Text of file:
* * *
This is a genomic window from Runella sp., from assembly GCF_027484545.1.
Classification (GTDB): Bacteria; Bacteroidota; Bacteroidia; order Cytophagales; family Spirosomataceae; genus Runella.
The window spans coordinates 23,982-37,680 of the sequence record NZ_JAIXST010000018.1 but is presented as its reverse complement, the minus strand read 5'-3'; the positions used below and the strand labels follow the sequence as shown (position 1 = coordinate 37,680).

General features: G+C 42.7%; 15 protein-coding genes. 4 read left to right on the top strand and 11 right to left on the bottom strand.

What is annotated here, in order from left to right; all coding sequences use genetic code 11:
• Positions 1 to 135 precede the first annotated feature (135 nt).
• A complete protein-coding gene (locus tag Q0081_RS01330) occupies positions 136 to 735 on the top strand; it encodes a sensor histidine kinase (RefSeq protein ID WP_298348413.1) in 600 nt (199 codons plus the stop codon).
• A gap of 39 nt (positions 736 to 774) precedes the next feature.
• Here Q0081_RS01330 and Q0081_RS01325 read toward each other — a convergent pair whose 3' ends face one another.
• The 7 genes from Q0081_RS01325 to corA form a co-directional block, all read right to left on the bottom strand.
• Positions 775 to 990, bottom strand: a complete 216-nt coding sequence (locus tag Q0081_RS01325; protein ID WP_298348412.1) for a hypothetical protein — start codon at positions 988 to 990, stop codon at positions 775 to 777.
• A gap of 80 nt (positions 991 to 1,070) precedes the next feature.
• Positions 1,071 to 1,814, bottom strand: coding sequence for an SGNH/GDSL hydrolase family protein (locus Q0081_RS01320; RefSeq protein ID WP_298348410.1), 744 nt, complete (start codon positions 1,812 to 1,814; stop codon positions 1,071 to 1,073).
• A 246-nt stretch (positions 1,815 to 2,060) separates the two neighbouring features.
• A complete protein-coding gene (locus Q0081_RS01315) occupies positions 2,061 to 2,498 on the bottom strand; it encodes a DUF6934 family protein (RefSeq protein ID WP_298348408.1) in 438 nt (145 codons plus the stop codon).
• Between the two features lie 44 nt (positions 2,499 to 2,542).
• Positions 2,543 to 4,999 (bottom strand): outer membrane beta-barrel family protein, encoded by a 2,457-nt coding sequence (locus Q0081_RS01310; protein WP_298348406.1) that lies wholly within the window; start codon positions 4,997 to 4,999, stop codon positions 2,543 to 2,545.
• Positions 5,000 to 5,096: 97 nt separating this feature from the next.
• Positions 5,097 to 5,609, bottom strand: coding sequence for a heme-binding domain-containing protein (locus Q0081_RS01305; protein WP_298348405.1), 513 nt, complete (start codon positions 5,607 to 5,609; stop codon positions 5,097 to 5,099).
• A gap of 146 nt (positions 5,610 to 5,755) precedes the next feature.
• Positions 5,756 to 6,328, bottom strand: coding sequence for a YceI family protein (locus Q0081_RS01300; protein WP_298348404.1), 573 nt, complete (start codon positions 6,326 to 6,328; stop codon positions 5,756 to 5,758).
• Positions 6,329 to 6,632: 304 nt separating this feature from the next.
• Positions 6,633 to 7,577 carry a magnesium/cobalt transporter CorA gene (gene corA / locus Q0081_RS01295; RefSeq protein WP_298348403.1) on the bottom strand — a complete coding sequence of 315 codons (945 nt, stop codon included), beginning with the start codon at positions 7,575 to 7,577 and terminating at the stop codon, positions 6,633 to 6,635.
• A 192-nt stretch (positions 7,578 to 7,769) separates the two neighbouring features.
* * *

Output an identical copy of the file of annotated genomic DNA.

This is a genomic window from Runella sp., from assembly GCF_027484545.1.
Classification (GTDB): Bacteria; Bacteroidota; Bacteroidia; order Cytophagales; family Spirosomataceae; genus Runella.
The window spans coordinates 23,982-37,680 of the sequence record NZ_JAIXST010000018.1 but is presented as its reverse complement, the minus strand read 5'-3'; the positions used below and the strand labels follow the sequence as shown (position 1 = coordinate 37,680).

General features: G+C 42.7%; 15 protein-coding genes. 4 read left to right on the top strand and 11 right to left on the bottom strand.

What is annotated here, in order from left to right; all coding sequences use genetic code 11:
• Positions 1 to 135 precede the first annotated feature (135 nt).
• A complete protein-coding gene (locus tag Q0081_RS01330) occupies positions 136 to 735 on the top strand; it encodes a sensor histidine kinase (RefSeq protein ID WP_298348413.1) in 600 nt (199 codons plus the stop codon).
• A gap of 39 nt (positions 736 to 774) precedes the next feature.
• Here Q0081_RS01330 and Q0081_RS01325 read toward each other — a convergent pair whose 3' ends face one another.
• The 7 genes from Q0081_RS01325 to corA form a co-directional block, all read right to left on the bottom strand.
• Positions 775 to 990, bottom strand: a complete 216-nt coding sequence (locus tag Q0081_RS01325; protein ID WP_298348412.1) for a hypothetical protein — start codon at positions 988 to 990, stop codon at positions 775 to 777.
• A gap of 80 nt (positions 991 to 1,070) precedes the next feature.
• Positions 1,071 to 1,814, bottom strand: coding sequence for an SGNH/GDSL hydrolase family protein (locus Q0081_RS01320; RefSeq protein ID WP_298348410.1), 744 nt, complete (start codon positions 1,812 to 1,814; stop codon positions 1,071 to 1,073).
• A 246-nt stretch (positions 1,815 to 2,060) separates the two neighbouring features.
• A complete protein-coding gene (locus Q0081_RS01315) occupies positions 2,061 to 2,498 on the bottom strand; it encodes a DUF6934 family protein (RefSeq protein ID WP_298348408.1) in 438 nt (145 codons plus the stop codon).
• Between the two features lie 44 nt (positions 2,499 to 2,542).
• Positions 2,543 to 4,999 (bottom strand): outer membrane beta-barrel family protein, encoded by a 2,457-nt coding sequence (locus Q0081_RS01310; protein WP_298348406.1) that lies wholly within the window; start codon positions 4,997 to 4,999, stop codon positions 2,543 to 2,545.
• Positions 5,000 to 5,096: 97 nt separating this feature from the next.
• Positions 5,097 to 5,609, bottom strand: coding sequence for a heme-binding domain-containing protein (locus Q0081_RS01305; protein WP_298348405.1), 513 nt, complete (start codon positions 5,607 to 5,609; stop codon positions 5,097 to 5,099).
• A gap of 146 nt (positions 5,610 to 5,755) precedes the next feature.
• Positions 5,756 to 6,328, bottom strand: coding sequence for a YceI family protein (locus Q0081_RS01300; protein WP_298348404.1), 573 nt, complete (start codon positions 6,326 to 6,328; stop codon positions 5,756 to 5,758).
• Positions 6,329 to 6,632: 304 nt separating this feature from the next.
• Positions 6,633 to 7,577 carry a magnesium/cobalt transporter CorA gene (gene corA / locus Q0081_RS01295; RefSeq protein WP_298348403.1) on the bottom strand — a complete coding sequence of 315 codons (945 nt, stop codon included), beginning with the start codon at positions 7,575 to 7,577 and terminating at the stop codon, positions 6,633 to 6,635.
• A 192-nt stretch (positions 7,578 to 7,769) separates the two neighbouring features.